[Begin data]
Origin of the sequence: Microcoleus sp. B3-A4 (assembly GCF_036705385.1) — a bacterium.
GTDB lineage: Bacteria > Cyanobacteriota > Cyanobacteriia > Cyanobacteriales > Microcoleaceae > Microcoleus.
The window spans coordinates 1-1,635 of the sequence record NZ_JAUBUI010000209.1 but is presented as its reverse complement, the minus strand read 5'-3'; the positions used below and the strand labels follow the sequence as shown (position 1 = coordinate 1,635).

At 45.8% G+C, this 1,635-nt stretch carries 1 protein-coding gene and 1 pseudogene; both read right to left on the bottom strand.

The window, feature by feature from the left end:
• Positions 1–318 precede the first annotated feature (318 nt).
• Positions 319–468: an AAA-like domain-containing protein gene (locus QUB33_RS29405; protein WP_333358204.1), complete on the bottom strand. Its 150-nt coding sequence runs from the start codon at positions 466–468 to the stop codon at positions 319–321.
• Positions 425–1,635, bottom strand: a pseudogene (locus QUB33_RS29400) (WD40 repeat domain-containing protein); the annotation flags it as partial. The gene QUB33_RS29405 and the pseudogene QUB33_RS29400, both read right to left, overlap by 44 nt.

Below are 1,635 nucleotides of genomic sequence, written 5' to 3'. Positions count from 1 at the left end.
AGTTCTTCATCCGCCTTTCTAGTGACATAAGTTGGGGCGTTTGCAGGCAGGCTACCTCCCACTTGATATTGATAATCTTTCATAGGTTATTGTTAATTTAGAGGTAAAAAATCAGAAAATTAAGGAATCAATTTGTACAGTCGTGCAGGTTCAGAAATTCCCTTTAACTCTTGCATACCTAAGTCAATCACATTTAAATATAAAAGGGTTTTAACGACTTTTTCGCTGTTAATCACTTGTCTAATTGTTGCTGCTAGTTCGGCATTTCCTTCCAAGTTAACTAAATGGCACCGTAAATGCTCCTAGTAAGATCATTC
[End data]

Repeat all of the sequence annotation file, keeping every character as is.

Origin of the sequence: Microcoleus sp. B3-A4 (assembly GCF_036705385.1) — a bacterium.
GTDB lineage: Bacteria > Cyanobacteriota > Cyanobacteriia > Cyanobacteriales > Microcoleaceae > Microcoleus.
The window spans coordinates 1-1,635 of the sequence record NZ_JAUBUI010000209.1 but is presented as its reverse complement, the minus strand read 5'-3'; the positions used below and the strand labels follow the sequence as shown (position 1 = coordinate 1,635).

At 45.8% G+C, this 1,635-nt stretch carries 1 protein-coding gene and 1 pseudogene; both read right to left on the bottom strand.

The window, feature by feature from the left end:
• Positions 1–318 precede the first annotated feature (318 nt).
• Positions 319–468: an AAA-like domain-containing protein gene (locus QUB33_RS29405; protein WP_333358204.1), complete on the bottom strand. Its 150-nt coding sequence runs from the start codon at positions 466–468 to the stop codon at positions 319–321.
• Positions 425–1,635, bottom strand: a pseudogene (locus QUB33_RS29400) (WD40 repeat domain-containing protein); the annotation flags it as partial. The gene QUB33_RS29405 and the pseudogene QUB33_RS29400, both read right to left, overlap by 44 nt.

Below are 1,635 nucleotides of genomic sequence, written 5' to 3'. Positions count from 1 at the left end.
AGTTCTTCATCCGCCTTTCTAGTGACATAAGTTGGGGCGTTTGCAGGCAGGCTACCTCCCACTTGATATTGATAATCTTTCATAGGTTATTGTTAATTTAGAGGTAAAAAATCAGAAAATTAAGGAATCAATTTGTACAGTCGTGCAGGTTCAGAAATTCCCTTTAACTCTTGCATACCTAAGTCAATCACATTTAAATATAAAAGGGTTTTAACGACTTTTTCGCTGTTAATCACTTGTCTAATTGTTGCTGCTAGTTCGGCATTTCCTTCCAAGTTAACTAAATGGCACCGTAAATGCTCCTAGTAAGATCATTC